This section explains why a multilayer perceptron that is trained to map data points within a sensory manifold, may map data points outside its training domain closer to the manifold (section 7.3.2, figure 7.11, left). This phenomenon depends on the structure of the training domain. It is not a general property of MLPs.
First, I show that all image vectors have about the same length, independent of the position of the robot. Second, I give a twodimensional synthetic example having the same property. Third, I explain theoretically why in the example data points outside the training domain are mapped closer to the domain. Last, I show that the abstract RNN does not have this property in the example.
We estimate the length of an image vector (the sensory representation). Although the worldtocamera mapping was nonlinear, the image of the obstacle circle was still close to circular (figure 7.3). Its area was further almost independent of the robot's position. Thus, we assume that also on the camera image, the obstacles form a circle with fixed area. Within this region, the robot can stay at any point. To obtain the sensory representation, the circle is subdivided into ten sectors centered at the robot's position (figure 7.15).

Let s_{i} be the length of each sector, and be the angle of every sector (figure 7.15). If is small enough then the area of a sector is well approximated by
A_{i} = s_{i}^{2} .  (7.2) 
^{2} = s_{i}^{2} = A_{i} A_{o} .  (7.3) 
In the synthetic example discussed in the following, a circle is mapped onto a circle; that is, input and output are twodimensional, and the training domain is a circle in the input and in the output space. The two circles would coincide if input and output coordinate system were put on top of each other. Each point in the input circle has in the second circle a target point that is rotated relative to by 23^{o} around the origin. 200 training points uniformly distributed around the circle were generated. An MLP learned the mapping from to for all i = 1,..., 200. The MLP had a three layer structure composed of two input neurons, h = 5 hidden neurons, and two output neurons. In the hidden layer, the activation function was sigmoidal (tanh), and in the other layers, it was the identity function. Initially, the weights were drawn uniformly from the interval [0.1; 0.1]. Using backpropagation in online mode, the network trained until convergence.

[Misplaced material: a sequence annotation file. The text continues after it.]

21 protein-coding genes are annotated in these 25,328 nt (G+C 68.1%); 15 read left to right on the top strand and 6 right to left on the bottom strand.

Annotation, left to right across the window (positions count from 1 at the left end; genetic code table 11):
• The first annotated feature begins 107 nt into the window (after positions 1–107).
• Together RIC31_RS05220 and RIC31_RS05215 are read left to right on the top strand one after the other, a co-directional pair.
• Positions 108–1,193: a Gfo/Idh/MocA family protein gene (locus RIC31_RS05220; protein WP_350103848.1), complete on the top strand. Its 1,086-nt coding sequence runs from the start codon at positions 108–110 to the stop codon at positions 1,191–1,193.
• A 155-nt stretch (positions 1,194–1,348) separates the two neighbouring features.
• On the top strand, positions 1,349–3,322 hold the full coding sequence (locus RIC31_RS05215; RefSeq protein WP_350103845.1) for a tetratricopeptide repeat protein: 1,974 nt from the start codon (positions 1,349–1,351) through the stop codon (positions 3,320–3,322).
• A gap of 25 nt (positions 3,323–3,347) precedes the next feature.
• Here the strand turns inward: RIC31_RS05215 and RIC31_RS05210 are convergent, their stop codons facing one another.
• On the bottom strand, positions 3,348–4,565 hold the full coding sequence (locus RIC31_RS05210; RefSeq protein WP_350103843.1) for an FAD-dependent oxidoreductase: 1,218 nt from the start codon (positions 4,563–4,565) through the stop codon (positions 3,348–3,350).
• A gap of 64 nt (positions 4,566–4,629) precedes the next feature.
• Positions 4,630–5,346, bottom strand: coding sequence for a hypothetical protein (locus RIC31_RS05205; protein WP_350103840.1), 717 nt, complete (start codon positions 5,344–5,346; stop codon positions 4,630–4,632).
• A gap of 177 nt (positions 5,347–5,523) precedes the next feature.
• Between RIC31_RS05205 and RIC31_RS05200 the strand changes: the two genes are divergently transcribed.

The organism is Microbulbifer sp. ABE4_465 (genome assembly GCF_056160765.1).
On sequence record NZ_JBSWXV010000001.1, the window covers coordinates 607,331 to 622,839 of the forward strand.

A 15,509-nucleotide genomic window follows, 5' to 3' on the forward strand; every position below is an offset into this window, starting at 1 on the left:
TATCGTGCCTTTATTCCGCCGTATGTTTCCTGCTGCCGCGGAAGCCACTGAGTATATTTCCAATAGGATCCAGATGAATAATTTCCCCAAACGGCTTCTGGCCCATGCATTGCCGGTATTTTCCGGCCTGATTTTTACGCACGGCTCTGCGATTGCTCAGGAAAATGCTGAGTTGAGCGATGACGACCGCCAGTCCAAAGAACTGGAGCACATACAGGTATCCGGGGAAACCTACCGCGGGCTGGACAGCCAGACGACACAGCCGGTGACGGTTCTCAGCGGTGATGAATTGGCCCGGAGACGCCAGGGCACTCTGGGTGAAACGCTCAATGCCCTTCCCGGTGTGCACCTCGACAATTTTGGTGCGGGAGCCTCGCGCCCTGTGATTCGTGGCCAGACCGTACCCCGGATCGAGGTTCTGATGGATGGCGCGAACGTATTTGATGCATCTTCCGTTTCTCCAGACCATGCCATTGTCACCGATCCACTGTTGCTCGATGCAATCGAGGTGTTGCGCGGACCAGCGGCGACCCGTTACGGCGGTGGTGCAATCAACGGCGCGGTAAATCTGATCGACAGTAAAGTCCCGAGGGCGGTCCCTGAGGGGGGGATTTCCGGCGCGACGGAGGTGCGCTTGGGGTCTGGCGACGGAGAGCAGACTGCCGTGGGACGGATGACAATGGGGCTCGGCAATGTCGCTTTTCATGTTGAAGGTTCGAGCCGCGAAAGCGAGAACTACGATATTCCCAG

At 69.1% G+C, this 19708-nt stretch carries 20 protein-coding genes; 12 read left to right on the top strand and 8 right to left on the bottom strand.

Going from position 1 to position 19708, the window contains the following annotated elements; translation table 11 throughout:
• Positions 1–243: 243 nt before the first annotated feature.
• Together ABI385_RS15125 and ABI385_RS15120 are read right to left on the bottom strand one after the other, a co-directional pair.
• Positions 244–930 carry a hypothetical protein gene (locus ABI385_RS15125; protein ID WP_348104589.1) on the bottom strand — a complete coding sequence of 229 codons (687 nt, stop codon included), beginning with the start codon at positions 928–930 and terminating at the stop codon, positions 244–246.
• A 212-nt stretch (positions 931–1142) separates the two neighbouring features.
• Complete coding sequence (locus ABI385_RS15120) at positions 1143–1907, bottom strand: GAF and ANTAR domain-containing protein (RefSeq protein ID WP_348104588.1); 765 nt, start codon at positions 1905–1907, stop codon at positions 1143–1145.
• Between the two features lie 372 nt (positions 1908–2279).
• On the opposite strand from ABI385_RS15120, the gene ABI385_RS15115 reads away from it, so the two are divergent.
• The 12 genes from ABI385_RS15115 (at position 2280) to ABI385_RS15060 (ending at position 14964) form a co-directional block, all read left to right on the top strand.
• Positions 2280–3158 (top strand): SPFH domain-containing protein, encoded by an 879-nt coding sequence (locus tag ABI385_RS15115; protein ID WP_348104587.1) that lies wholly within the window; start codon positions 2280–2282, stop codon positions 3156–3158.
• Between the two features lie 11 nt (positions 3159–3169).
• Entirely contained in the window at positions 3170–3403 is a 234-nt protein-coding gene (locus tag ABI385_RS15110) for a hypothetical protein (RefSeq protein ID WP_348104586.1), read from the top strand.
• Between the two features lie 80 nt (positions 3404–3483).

Figure 7.16 shows the result after training. Points outside the training domain (distance to the origin: 2.0) were mapped closer to the origin in the output space (distance around 1.5), and points inside the training domain (distance: 0.66) were mapped closer the unit circle (distance around 0.75).

In the following, this finding is studied theoretically. The MLP maps an input to an output ,
In the example with the twodimensional circle, it was observed that in the trained network, the column vectors of were approximately orthogonal and had unit length; the same held for the row vectors^{7.2} of . Thus, we assume that = and = . With this assumption, it can be shown (appendix C.4) that points outside the circle are mapped closer to the circle,
 < .  (7.6) 
The assumption = further predicts that the contraction effect decreases with increasing number of neurons h in the hidden layer. The assumption infers that u^{2}_{jk} = 1. Thus, the expectation value of u^{2}_{jk} equals 1/h. The argument of tanh is u_{jk}s_{k}. Here, the only random variables are {u_{jk}}, since the statement should hold for all . Further, we assume that the expectation value of u_{jk} is zero. Then, for all inputs with length , the expectation value of the squared tanhargument can be written as
This finding was tested with the above experiment for different values of h. The result is shown in table 7.4. The values were averaged over three separately trained networks and on 360 trials each. The length of input vectors was set to 2.0. This experiment is in agreement with the above theoretical prediction.

Different from the MLP, the abstract RNN maintains the scale in the circle task (figure 7.17). The 200 pairs of circle points (,) were approximated using a mixture of five units, each with two principal components (using for training MPPCAext). The centers of the ellipsoids turned out to be evenly distributed around the circle. Figure 7.17 shows that the distance to the origin is consistent between input and output pairs. As in (7.5), the local linear mappings do not change the length of input patterns.